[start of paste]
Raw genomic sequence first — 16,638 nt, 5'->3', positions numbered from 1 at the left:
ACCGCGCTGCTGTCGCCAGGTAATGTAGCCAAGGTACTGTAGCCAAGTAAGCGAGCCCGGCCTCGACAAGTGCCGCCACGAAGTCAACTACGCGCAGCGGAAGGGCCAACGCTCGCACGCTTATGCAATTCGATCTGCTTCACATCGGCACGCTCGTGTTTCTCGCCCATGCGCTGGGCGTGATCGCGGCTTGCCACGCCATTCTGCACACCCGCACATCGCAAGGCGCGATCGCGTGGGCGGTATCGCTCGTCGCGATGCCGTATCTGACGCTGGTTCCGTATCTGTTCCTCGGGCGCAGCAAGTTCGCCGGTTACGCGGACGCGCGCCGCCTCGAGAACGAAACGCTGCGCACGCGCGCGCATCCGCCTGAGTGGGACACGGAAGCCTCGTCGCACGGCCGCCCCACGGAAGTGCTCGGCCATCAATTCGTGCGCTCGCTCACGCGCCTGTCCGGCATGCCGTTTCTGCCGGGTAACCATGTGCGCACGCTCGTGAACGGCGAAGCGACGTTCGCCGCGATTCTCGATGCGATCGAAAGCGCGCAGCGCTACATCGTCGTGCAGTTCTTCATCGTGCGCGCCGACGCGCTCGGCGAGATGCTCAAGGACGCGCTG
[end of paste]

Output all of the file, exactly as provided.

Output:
Raw genomic sequence first — 16,638 nt, 5'->3', positions numbered from 1 at the left:
ACCGCGCTGCTGTCGCCAGGTAATGTAGCCAAGGTACTGTAGCCAAGTAAGCGAGCCCGGCCTCGACAAGTGCCGCCACGAAGTCAACTACGCGCAGCGGAAGGGCCAACGCTCGCACGCTTATGCAATTCGATCTGCTTCACATCGGCACGCTCGTGTTTCTCGCCCATGCGCTGGGCGTGATCGCGGCTTGCCACGCCATTCTGCACACCCGCACATCGCAAGGCGCGATCGCGTGGGCGGTATCGCTCGTCGCGATGCCGTATCTGACGCTGGTTCCGTATCTGTTCCTCGGGCGCAGCAAGTTCGCCGGTTACGCGGACGCGCGCCGCCTCGAGAACGAAACGCTGCGCACGCGCGCGCATCCGCCTGAGTGGGACACGGAAGCCTCGTCGCACGGCCGCCCCACGGAAGTGCTCGGCCATCAATTCGTGCGCTCGCTCACGCGCCTGTCCGGCATGCCGTTTCTGCCGGGTAACCATGTGCGCACGCTCGTGAACGGCGAAGCGACGTTCGCCGCGATTCTCGATGCGATCGAAAGCGCGCAGCGCTACATCGTCGTGCAGTTCTTCATCGTGCGCGCCGACGCGCTCGGCGAGATGCTCAAGGACGCGCTG